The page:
[seen in the 1930 pictures] that used to be the office for the Olean Airport.

It is located just a little up the road from its original location in Hinsdale.

It must have been a dark color back in the early 1930s.

I only have ever known it painted white.

I want to DONATE this old building to some place that will save it as a part of AIRFIELD HISTORY.

It has most of the original glass.

The Glass House is covered with the lilac bushes.

Only the front part of the building is The Glass House – the back half was added on (meaning one of the 4 glass walls is now wood).

The front part has a few broken windows but the glass is original – with maybe a couple replacements.

The roof in the back half (not the glass half part) has a hole in it.

The Glass House part is a really nice piece of history that I just don’t want to end up in a dumpster.

My daughter-in-law begged me to keep it.

It really belongs with some historic preservation club – preferably aviation history.

I will be sad if I end up throwing this piece of history away.”



The site of Olean Airport is located northwest of the intersection of Interstate 86 & Route 16.

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Consolidated Aircraft / Bell Airport / Tonawanda Airport, Tonawanda, NY

43 North / 78.9 West (North of Buffalo, NY)

"Consolidated Aircraft Airport", as depicted on a 1929 Department of Commerce Airway Bulletin (courtesy of Jonathan Hull).

 

This airport in the town of Tonawanda was the factory airfield for the Consolidated Aircraft Company,

and later served as an airfield for the Bell Aircraft Company.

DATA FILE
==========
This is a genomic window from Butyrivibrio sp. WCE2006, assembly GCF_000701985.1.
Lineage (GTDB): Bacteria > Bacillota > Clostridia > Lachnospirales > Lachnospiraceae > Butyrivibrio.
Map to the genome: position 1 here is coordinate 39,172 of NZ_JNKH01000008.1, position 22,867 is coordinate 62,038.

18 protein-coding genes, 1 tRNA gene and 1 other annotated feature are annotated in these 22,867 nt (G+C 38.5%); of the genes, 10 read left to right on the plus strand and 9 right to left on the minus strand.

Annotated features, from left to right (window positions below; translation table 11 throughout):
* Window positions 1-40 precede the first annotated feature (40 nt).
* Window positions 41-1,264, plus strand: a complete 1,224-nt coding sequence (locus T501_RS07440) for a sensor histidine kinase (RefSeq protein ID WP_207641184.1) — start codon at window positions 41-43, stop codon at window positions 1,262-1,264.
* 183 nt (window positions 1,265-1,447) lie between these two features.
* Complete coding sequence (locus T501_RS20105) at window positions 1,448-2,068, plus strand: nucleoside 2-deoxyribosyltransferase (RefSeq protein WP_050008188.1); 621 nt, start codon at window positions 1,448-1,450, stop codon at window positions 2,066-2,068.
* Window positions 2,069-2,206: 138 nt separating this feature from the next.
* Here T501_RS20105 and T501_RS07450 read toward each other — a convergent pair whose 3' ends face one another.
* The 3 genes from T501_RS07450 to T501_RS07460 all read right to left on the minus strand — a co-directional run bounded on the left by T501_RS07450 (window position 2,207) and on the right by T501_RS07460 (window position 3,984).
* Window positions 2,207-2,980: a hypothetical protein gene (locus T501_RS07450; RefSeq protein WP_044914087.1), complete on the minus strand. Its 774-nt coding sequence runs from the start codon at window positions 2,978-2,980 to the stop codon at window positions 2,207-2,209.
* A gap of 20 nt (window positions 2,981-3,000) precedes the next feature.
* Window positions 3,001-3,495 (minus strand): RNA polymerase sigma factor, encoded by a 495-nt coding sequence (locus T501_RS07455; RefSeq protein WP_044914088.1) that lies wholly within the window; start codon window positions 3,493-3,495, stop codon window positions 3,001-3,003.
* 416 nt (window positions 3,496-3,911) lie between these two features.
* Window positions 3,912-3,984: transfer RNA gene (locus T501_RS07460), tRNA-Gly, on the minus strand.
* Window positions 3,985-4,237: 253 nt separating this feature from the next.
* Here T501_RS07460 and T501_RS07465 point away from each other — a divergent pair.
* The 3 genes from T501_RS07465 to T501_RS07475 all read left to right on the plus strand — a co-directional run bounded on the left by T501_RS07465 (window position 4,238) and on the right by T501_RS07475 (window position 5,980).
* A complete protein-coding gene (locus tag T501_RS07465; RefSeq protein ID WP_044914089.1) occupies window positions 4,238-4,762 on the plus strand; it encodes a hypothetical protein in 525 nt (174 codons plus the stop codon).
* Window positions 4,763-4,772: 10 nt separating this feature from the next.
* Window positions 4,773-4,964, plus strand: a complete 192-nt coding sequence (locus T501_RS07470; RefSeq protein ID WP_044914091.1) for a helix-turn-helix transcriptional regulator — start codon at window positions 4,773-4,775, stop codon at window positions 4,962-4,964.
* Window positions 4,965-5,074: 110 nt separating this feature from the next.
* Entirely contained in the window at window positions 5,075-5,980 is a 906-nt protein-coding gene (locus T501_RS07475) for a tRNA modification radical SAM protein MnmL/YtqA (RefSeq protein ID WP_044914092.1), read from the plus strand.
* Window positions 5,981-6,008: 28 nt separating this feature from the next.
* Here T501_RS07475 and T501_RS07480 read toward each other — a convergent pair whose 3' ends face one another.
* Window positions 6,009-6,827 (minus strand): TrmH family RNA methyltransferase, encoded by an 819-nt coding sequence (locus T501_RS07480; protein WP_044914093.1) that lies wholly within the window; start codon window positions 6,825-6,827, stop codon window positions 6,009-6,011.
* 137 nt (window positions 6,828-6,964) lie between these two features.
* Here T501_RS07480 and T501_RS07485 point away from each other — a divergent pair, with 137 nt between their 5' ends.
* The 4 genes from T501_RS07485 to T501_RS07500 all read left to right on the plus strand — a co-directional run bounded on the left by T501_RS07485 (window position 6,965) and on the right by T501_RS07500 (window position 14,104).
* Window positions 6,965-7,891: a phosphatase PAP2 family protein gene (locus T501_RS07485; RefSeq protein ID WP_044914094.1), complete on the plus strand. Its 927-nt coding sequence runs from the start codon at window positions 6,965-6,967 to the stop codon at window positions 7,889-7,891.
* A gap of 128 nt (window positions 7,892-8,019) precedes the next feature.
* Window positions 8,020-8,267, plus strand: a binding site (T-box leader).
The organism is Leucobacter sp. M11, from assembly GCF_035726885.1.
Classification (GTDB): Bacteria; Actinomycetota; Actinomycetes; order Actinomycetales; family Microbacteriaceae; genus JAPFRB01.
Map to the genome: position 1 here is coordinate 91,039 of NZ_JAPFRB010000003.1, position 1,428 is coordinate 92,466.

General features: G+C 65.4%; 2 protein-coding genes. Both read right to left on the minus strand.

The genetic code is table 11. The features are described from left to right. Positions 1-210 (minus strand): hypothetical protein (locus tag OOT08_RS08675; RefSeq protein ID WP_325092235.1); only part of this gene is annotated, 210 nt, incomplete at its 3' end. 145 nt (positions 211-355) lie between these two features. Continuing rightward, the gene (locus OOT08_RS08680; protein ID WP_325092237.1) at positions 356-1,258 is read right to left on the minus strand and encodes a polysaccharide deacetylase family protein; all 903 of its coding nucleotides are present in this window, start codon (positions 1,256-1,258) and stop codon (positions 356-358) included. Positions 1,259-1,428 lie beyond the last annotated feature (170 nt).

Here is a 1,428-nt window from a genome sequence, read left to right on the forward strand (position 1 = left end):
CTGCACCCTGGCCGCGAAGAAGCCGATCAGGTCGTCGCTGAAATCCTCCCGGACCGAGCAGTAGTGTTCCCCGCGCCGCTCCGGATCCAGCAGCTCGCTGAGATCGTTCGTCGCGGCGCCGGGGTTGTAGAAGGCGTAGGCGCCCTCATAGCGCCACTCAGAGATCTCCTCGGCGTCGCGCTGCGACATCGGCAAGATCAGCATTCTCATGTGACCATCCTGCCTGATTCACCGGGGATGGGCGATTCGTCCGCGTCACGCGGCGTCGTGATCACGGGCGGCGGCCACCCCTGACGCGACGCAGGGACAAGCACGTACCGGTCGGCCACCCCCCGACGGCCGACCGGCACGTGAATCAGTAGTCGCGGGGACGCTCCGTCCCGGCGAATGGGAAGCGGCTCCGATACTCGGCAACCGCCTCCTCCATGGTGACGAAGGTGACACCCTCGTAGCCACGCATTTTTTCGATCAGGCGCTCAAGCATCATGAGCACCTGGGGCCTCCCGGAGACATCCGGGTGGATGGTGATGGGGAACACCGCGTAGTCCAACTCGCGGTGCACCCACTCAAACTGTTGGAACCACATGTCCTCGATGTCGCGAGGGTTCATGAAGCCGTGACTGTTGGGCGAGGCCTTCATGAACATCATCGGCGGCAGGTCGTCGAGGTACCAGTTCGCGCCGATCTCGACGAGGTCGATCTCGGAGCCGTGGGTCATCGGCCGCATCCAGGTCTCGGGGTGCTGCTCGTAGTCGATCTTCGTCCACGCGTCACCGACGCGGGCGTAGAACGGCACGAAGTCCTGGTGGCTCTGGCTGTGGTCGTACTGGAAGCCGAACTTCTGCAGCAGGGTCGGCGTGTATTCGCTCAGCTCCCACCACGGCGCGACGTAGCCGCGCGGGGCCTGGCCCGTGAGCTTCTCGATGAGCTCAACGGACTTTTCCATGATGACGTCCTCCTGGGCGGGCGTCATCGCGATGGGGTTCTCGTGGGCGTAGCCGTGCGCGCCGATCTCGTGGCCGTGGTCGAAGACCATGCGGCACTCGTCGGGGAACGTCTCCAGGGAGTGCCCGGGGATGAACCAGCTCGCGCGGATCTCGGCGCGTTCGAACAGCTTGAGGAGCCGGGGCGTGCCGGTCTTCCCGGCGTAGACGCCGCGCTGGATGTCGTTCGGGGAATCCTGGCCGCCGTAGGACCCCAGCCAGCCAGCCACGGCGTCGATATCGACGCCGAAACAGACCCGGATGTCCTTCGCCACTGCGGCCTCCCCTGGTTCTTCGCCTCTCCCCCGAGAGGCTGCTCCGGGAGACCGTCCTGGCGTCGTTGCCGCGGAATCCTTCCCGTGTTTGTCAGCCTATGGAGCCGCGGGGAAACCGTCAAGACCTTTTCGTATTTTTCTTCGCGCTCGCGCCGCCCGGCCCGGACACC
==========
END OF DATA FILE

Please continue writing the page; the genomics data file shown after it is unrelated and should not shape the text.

According to Phil Warner, “I am in possession of document RL893 from the Tonawanda-Kenmore Historical Society.

This document states that Consolidated Airfield was built starting in 1928 (by Reuben Fleet, President)

per permits 2315 (7/31/28), 225 (6/4/29), 553 (4/16/30), and 2568 (5/27/37).”



The earliest depiction of this field which has been located

was on a 1929 Department of Commerce Airway Bulletin (courtesy of Jonathan Hull),

which depicted it under its original name of "Consolidated Aircraft Airport".

The Consolidated Aircraft Airport was depicted as having a single 1,500' cinder runway, oriented north/south,

which was located in a narrow plot of land in between Route 265 & the NY Central Railroad.

However, there were already apparently plans to expand the airfield,

as the airfield diagram also depicted an "L"-shaped 3,100' x 2,100' plot of land

on the opposite (western) side of the railroad,

which was labeled "Not available at the present time".

A single 80' x 60' metal hangar was located on the northeast side of the field,

and was marked "Consolidated Aircraft Airport".



Phil Warner reported that “The Consolidated Aircraft Field [was] where my father tested Fleet trainers.

He died as the result of a crash in 1936 while demonstrating Fleet trainers to the Mexican War Department.”



The Consolidated Aircraft Airport may have gone through a period of abandonment,

as no field at this location was listed among active airfields

in the Airport Directory Company's 1937 Airports Directory (courtesy of Bob Rambo).



According to Phil Warner, the airfield “was acquired by Bell Aircraft in 1937,

and by private owner, Dick Benson in 1938.

I'm not sure why Bell sold to a private owner, but I'm pretty sure it was because the runway wasn't big enough for the warplanes being developed

(Bell's Chief Designer Bob Woods had designed the P-30 pursuit plane, and was working on the Airacuda).

I imagine Bell moved to their Niagara Falls location.”



However the airfield was still labeled as "Bell" Airport on the October 1943 Detroit Sectional Chart (courtesy of Mike Keefe).